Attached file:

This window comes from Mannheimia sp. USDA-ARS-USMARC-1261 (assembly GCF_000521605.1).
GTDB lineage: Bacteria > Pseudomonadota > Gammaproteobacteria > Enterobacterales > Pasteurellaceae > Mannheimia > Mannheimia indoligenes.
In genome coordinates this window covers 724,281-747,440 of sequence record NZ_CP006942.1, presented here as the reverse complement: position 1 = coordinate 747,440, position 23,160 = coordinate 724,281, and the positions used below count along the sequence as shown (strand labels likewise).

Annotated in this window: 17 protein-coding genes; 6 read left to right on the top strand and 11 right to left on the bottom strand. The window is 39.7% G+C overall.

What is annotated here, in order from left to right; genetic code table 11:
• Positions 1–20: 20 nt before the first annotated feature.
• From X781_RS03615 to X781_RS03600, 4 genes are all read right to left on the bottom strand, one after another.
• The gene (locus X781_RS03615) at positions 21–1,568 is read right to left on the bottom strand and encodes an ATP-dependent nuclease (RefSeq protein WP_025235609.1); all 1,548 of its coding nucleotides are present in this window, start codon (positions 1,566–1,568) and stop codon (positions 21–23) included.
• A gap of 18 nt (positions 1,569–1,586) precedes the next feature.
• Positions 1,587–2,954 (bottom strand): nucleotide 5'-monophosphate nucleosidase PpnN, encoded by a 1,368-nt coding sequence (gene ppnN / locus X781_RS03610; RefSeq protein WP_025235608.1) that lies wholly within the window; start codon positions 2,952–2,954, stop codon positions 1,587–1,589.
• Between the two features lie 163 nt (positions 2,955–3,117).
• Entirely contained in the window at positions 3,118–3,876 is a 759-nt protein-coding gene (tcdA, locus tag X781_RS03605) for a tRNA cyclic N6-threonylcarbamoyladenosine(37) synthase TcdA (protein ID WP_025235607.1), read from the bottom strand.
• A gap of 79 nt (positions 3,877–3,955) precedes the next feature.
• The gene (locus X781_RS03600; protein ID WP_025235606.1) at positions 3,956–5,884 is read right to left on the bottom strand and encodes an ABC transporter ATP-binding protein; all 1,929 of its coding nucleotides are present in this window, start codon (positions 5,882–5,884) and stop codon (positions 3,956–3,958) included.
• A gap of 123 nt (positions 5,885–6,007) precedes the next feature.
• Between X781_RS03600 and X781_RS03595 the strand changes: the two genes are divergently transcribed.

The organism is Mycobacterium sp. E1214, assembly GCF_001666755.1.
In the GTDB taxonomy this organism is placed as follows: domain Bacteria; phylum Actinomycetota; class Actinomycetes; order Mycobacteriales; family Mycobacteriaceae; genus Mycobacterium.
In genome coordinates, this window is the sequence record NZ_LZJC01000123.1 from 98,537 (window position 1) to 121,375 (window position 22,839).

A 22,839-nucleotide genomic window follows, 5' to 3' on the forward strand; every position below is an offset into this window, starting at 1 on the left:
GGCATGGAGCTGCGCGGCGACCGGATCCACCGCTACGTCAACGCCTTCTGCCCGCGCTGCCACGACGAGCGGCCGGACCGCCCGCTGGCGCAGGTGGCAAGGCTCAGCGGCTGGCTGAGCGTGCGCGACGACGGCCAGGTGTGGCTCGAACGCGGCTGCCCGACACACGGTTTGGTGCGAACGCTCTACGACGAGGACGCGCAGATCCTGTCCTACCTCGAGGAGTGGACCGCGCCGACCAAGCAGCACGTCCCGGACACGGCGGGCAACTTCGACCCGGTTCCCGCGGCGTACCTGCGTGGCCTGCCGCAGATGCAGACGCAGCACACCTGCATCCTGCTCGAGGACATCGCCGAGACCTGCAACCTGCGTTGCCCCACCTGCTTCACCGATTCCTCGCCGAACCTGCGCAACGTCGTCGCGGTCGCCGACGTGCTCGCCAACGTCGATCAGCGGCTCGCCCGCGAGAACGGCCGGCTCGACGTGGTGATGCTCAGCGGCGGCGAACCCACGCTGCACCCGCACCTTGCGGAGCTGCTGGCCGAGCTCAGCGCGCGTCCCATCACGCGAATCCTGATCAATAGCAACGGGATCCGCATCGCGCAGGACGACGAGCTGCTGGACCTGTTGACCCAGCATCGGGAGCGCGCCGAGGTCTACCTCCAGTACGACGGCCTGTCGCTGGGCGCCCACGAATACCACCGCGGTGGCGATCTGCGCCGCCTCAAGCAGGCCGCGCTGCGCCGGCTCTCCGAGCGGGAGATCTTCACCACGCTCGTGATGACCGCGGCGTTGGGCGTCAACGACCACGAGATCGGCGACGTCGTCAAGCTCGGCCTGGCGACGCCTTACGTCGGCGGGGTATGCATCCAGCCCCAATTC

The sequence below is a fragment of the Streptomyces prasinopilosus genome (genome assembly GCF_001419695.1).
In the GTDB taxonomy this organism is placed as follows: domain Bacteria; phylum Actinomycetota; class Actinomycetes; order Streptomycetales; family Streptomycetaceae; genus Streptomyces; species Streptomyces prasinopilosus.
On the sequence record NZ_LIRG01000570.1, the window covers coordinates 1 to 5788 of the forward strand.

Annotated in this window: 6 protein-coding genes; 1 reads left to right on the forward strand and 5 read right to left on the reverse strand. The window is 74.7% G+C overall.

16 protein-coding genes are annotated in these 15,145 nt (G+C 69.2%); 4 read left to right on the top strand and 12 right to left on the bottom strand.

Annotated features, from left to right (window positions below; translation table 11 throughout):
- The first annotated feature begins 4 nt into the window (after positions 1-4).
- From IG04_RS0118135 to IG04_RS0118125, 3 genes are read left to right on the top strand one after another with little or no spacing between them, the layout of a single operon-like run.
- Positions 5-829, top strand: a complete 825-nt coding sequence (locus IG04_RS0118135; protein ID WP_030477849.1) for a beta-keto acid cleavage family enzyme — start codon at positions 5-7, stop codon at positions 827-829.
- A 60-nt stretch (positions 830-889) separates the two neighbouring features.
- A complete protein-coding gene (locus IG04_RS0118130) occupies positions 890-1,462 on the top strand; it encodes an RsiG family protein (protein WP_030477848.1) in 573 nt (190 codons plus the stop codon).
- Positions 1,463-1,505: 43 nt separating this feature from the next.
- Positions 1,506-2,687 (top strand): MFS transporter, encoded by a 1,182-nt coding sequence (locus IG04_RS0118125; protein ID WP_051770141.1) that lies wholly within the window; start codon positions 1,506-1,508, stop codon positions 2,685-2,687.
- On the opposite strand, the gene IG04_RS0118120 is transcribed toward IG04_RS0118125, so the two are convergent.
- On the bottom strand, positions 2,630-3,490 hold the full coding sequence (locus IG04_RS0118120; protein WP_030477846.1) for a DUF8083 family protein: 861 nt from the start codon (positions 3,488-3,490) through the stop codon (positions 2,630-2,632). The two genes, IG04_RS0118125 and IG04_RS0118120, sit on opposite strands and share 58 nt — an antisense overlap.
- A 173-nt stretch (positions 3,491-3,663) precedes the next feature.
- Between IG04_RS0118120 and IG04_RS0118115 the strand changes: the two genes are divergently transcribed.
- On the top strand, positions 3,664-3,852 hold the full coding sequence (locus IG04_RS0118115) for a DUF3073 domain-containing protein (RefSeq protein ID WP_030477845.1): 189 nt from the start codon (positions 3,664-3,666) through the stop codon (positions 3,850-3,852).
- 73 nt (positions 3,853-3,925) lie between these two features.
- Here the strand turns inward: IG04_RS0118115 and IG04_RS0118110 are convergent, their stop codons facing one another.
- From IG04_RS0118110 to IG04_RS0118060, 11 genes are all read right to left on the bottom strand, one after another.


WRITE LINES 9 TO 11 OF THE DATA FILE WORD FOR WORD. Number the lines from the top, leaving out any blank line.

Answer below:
• A gap of 18 nt (positions 1,569–1,586) precedes the next feature.
• Positions 1,587–2,954 (bottom strand): nucleotide 5'-monophosphate nucleosidase PpnN, encoded by a 1,368-nt coding sequence (gene ppnN / locus X781_RS03610; RefSeq protein WP_025235608.1) that lies wholly within the window; start codon positions 2,952–2,954, stop codon positions 1,587–1,589.
• Between the two features lie 163 nt (positions 2,955–3,117).